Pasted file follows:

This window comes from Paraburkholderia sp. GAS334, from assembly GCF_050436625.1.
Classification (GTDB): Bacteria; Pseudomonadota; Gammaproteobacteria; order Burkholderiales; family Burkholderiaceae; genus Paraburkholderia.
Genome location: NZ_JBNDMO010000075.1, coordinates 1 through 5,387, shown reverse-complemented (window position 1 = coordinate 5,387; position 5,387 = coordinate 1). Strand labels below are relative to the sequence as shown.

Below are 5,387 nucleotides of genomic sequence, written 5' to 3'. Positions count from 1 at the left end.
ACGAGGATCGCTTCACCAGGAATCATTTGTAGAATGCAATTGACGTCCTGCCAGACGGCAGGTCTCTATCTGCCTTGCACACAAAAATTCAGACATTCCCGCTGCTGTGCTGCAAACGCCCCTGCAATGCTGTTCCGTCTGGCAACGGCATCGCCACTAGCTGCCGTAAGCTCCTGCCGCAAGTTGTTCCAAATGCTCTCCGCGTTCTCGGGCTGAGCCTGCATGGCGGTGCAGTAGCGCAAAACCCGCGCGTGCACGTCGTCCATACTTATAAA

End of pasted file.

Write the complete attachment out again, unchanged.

This window comes from Paraburkholderia sp. GAS334, from assembly GCF_050436625.1.
Classification (GTDB): Bacteria; Pseudomonadota; Gammaproteobacteria; order Burkholderiales; family Burkholderiaceae; genus Paraburkholderia.
Genome location: NZ_JBNDMO010000075.1, coordinates 1 through 5,387, shown reverse-complemented (window position 1 = coordinate 5,387; position 5,387 = coordinate 1). Strand labels below are relative to the sequence as shown.

Below are 5,387 nucleotides of genomic sequence, written 5' to 3'. Positions count from 1 at the left end.
ACGAGGATCGCTTCACCAGGAATCATTTGTAGAATGCAATTGACGTCCTGCCAGACGGCAGGTCTCTATCTGCCTTGCACACAAAAATTCAGACATTCCCGCTGCTGTGCTGCAAACGCCCCTGCAATGCTGTTCCGTCTGGCAACGGCATCGCCACTAGCTGCCGTAAGCTCCTGCCGCAAGTTGTTCCAAATGCTCTCCGCGTTCTCGGGCTGAGCCTGCATGGCGGTGCAGTAGCGCAAAACCCGCGCGTGCACGTCGTCCATACTTATAAA